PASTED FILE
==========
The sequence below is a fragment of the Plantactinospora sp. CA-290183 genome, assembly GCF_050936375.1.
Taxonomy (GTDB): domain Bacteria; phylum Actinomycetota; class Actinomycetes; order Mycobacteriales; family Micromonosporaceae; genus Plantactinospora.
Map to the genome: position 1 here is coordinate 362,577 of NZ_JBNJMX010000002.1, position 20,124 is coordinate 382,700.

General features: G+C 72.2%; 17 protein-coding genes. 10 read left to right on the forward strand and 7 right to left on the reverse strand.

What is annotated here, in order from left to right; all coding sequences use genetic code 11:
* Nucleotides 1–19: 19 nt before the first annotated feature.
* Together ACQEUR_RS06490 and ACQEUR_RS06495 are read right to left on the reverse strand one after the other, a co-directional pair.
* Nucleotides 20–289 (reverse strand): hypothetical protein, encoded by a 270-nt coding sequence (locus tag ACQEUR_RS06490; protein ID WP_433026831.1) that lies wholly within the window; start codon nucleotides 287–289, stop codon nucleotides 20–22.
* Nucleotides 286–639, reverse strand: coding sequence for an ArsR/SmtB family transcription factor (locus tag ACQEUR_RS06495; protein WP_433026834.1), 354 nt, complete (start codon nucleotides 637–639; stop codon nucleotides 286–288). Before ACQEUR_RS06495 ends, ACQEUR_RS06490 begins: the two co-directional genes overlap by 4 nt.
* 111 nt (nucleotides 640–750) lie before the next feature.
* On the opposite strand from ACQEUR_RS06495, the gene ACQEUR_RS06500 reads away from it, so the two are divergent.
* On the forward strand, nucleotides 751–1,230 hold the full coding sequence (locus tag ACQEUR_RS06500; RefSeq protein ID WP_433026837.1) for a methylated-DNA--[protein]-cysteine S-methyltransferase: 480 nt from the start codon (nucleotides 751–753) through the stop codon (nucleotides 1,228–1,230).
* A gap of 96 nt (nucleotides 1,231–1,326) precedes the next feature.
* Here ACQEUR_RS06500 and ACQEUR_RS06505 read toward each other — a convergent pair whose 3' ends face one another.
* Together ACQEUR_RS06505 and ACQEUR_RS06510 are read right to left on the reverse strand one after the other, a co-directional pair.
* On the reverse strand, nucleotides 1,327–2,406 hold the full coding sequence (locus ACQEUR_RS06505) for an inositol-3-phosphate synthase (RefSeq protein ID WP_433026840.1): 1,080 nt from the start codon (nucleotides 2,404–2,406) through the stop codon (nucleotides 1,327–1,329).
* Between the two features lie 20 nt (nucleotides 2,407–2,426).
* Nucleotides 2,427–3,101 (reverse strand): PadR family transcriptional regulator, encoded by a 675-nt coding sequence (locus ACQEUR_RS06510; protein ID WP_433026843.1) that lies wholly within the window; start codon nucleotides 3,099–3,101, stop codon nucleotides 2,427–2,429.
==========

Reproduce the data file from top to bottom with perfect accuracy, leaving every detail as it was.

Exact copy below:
The sequence below is a fragment of the Plantactinospora sp. CA-290183 genome, assembly GCF_050936375.1.
Taxonomy (GTDB): domain Bacteria; phylum Actinomycetota; class Actinomycetes; order Mycobacteriales; family Micromonosporaceae; genus Plantactinospora.
Map to the genome: position 1 here is coordinate 362,577 of NZ_JBNJMX010000002.1, position 20,124 is coordinate 382,700.

General features: G+C 72.2%; 17 protein-coding genes. 10 read left to right on the forward strand and 7 right to left on the reverse strand.

What is annotated here, in order from left to right; all coding sequences use genetic code 11:
* Nucleotides 1–19: 19 nt before the first annotated feature.
* Together ACQEUR_RS06490 and ACQEUR_RS06495 are read right to left on the reverse strand one after the other, a co-directional pair.
* Nucleotides 20–289 (reverse strand): hypothetical protein, encoded by a 270-nt coding sequence (locus tag ACQEUR_RS06490; protein ID WP_433026831.1) that lies wholly within the window; start codon nucleotides 287–289, stop codon nucleotides 20–22.
* Nucleotides 286–639, reverse strand: coding sequence for an ArsR/SmtB family transcription factor (locus tag ACQEUR_RS06495; protein WP_433026834.1), 354 nt, complete (start codon nucleotides 637–639; stop codon nucleotides 286–288). Before ACQEUR_RS06495 ends, ACQEUR_RS06490 begins: the two co-directional genes overlap by 4 nt.
* 111 nt (nucleotides 640–750) lie before the next feature.
* On the opposite strand from ACQEUR_RS06495, the gene ACQEUR_RS06500 reads away from it, so the two are divergent.
* On the forward strand, nucleotides 751–1,230 hold the full coding sequence (locus tag ACQEUR_RS06500; RefSeq protein ID WP_433026837.1) for a methylated-DNA--[protein]-cysteine S-methyltransferase: 480 nt from the start codon (nucleotides 751–753) through the stop codon (nucleotides 1,228–1,230).
* A gap of 96 nt (nucleotides 1,231–1,326) precedes the next feature.
* Here ACQEUR_RS06500 and ACQEUR_RS06505 read toward each other — a convergent pair whose 3' ends face one another.
* Together ACQEUR_RS06505 and ACQEUR_RS06510 are read right to left on the reverse strand one after the other, a co-directional pair.
* On the reverse strand, nucleotides 1,327–2,406 hold the full coding sequence (locus ACQEUR_RS06505) for an inositol-3-phosphate synthase (RefSeq protein ID WP_433026840.1): 1,080 nt from the start codon (nucleotides 2,404–2,406) through the stop codon (nucleotides 1,327–1,329).
* Between the two features lie 20 nt (nucleotides 2,407–2,426).
* Nucleotides 2,427–3,101 (reverse strand): PadR family transcriptional regulator, encoded by a 675-nt coding sequence (locus ACQEUR_RS06510; protein ID WP_433026843.1) that lies wholly within the window; start codon nucleotides 3,099–3,101, stop codon nucleotides 2,427–2,429.